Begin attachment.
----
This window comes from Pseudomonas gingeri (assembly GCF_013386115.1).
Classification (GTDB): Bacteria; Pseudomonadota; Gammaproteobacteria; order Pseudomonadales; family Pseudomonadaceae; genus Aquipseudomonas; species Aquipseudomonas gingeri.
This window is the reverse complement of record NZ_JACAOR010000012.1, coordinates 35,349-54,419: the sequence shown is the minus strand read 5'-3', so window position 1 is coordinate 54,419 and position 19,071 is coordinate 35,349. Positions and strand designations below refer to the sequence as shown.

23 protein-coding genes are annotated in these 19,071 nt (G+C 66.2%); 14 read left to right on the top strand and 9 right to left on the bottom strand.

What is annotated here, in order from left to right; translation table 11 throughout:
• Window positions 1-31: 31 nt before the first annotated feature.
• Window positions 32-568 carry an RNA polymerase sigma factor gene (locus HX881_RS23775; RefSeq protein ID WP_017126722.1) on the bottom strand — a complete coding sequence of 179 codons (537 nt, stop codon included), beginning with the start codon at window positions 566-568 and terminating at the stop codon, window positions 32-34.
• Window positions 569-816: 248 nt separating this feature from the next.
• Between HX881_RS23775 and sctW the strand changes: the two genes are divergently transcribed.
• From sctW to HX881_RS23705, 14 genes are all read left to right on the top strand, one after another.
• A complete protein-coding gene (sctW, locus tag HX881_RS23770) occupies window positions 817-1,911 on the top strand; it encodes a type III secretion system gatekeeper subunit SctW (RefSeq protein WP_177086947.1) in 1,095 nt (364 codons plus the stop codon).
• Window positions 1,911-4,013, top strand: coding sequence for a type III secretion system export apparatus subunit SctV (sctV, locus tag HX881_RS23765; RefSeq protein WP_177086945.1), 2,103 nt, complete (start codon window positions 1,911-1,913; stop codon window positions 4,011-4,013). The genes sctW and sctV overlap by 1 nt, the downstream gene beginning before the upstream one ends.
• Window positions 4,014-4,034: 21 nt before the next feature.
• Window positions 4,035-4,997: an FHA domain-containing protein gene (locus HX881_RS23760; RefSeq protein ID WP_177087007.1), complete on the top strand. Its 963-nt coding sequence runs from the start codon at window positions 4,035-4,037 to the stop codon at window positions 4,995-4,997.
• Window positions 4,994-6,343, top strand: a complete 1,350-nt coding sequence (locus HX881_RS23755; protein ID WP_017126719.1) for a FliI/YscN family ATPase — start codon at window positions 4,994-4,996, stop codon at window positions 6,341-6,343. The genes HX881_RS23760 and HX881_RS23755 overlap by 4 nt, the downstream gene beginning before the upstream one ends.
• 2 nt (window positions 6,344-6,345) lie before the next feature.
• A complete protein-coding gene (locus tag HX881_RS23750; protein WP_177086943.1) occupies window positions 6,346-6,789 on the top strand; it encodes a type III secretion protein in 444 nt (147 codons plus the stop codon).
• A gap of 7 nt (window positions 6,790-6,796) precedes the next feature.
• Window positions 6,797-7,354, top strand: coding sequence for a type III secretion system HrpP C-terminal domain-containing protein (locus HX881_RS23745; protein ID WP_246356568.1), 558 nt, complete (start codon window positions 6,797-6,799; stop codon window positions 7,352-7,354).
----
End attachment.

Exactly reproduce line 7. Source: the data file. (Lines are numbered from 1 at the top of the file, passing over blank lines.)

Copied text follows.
• Window positions 32-568 carry an RNA polymerase sigma factor gene (locus HX881_RS23775; RefSeq protein ID WP_017126722.1) on the bottom strand — a complete coding sequence of 179 codons (537 nt, stop codon included), beginning with the start codon at window positions 566-568 and terminating at the stop codon, window positions 32-34.